Of course, in a production-worthy implementation of combineReducers you would need to add error checking and friendly error messages to ensure the function is used as intended. But basically, that is it! No black magic, nothing too complex, just keeping track of the state for each of the reducers and make sure we delegate the decision of how to handle a specific action to them.

The astute reader might notice that on line 25, don’t we mutate the state there? Yes, we actually do. But it is the new state which is a new object that so far has never been exposed to anything else. If we wanted to be really hard-core about immutability we could of course create a new object for each reducer we are combining, and for each reducer create a copy of the previous state, add the next property and so on. But it would be terribly inefficient and not actually gain us anything. What is important is that a previous state is never modified after it has been returned from the reducer. And also, if we mutate the new object here internally, and no one ever knows about it, has it really happened?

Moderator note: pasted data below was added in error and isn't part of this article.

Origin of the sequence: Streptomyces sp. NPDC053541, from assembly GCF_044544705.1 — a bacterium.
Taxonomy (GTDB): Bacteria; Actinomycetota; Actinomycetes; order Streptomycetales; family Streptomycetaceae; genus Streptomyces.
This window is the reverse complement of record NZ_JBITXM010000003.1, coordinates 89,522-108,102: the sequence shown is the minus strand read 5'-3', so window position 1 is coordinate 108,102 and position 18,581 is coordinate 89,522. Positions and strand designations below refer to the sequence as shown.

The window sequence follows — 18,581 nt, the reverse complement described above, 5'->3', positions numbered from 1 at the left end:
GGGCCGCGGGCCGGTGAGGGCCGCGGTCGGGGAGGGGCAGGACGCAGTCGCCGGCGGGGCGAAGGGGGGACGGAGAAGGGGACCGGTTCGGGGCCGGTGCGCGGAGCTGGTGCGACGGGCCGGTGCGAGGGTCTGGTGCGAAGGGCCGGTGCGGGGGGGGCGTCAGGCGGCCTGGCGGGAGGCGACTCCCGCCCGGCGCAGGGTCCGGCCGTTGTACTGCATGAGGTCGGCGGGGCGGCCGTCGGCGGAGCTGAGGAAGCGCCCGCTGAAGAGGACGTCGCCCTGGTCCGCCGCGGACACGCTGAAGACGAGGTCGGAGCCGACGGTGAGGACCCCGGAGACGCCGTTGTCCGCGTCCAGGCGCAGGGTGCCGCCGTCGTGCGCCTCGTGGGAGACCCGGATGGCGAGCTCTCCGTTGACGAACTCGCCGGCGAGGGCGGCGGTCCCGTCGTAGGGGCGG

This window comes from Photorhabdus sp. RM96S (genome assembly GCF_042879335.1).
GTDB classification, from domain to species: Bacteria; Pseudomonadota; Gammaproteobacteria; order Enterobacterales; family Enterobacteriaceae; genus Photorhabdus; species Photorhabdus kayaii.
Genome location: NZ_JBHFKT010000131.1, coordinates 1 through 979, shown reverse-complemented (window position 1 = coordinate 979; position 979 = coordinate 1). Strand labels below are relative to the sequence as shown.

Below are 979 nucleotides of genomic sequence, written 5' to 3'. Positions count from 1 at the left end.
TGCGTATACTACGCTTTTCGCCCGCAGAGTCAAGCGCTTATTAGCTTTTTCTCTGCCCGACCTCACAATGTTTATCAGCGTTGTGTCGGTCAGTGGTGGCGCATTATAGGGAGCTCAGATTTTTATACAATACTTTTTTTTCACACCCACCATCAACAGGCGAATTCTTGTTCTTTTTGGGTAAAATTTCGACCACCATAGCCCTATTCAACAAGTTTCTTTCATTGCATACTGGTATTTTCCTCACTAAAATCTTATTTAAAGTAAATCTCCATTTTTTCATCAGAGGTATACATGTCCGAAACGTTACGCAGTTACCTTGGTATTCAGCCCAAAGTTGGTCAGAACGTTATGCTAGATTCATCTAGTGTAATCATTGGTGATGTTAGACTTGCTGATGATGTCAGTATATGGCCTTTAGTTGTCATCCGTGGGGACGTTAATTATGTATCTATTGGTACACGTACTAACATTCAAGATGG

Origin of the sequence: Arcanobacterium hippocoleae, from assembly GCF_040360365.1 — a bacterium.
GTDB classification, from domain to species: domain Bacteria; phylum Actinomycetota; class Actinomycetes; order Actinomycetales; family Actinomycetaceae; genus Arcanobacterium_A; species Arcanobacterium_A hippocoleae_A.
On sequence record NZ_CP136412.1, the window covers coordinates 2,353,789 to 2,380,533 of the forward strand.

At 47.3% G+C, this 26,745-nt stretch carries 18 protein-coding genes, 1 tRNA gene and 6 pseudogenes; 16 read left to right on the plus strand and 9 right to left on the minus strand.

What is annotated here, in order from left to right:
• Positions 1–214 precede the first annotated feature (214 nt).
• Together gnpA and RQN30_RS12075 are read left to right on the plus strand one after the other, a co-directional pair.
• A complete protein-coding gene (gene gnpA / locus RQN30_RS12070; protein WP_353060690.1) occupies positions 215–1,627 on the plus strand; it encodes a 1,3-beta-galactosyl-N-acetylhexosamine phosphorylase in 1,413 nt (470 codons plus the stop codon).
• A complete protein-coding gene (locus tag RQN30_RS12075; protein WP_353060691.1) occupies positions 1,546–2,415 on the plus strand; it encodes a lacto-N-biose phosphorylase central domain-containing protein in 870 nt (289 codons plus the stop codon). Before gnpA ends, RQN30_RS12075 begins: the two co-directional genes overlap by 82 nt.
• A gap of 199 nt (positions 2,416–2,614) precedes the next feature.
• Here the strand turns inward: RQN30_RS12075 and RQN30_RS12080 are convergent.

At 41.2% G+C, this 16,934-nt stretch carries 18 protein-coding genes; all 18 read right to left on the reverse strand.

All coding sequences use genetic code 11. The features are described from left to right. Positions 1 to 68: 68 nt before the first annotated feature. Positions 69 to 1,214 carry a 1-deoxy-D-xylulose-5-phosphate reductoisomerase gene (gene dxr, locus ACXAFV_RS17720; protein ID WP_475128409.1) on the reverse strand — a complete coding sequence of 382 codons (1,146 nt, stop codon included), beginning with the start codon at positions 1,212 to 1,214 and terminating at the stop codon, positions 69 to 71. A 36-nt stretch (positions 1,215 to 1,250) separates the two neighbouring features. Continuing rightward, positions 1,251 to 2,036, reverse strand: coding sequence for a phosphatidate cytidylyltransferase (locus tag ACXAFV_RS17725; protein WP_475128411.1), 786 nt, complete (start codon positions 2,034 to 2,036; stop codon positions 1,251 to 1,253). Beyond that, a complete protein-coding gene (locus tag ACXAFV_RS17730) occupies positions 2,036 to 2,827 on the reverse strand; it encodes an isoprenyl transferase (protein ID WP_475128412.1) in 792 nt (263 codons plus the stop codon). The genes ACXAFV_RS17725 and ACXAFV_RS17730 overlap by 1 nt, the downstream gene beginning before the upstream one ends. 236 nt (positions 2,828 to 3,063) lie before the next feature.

Exercise 7 – Building a Todo App with Presentational Components

Time to add some more React into the mix! In exercise 7 we’re asked to build a simple interface for out todo app. It won’t be pretty, but it will be functional. In fact, it will be so functional that we will create it using only stateless functional components. (See what I did there? Pun totally intended.)
Stateless functional components were introduced in React 0.14 and are great for creating your presentational components that do not, as the name implies, have their own internal state. If you are not using them yet, you really should look into them!
Read more in the blog post announcement of React 0.14 or in the React documentation

Since the solution to this exercise is just JSX, I’ll just post the solution. When warranted, comments are inlined in the code.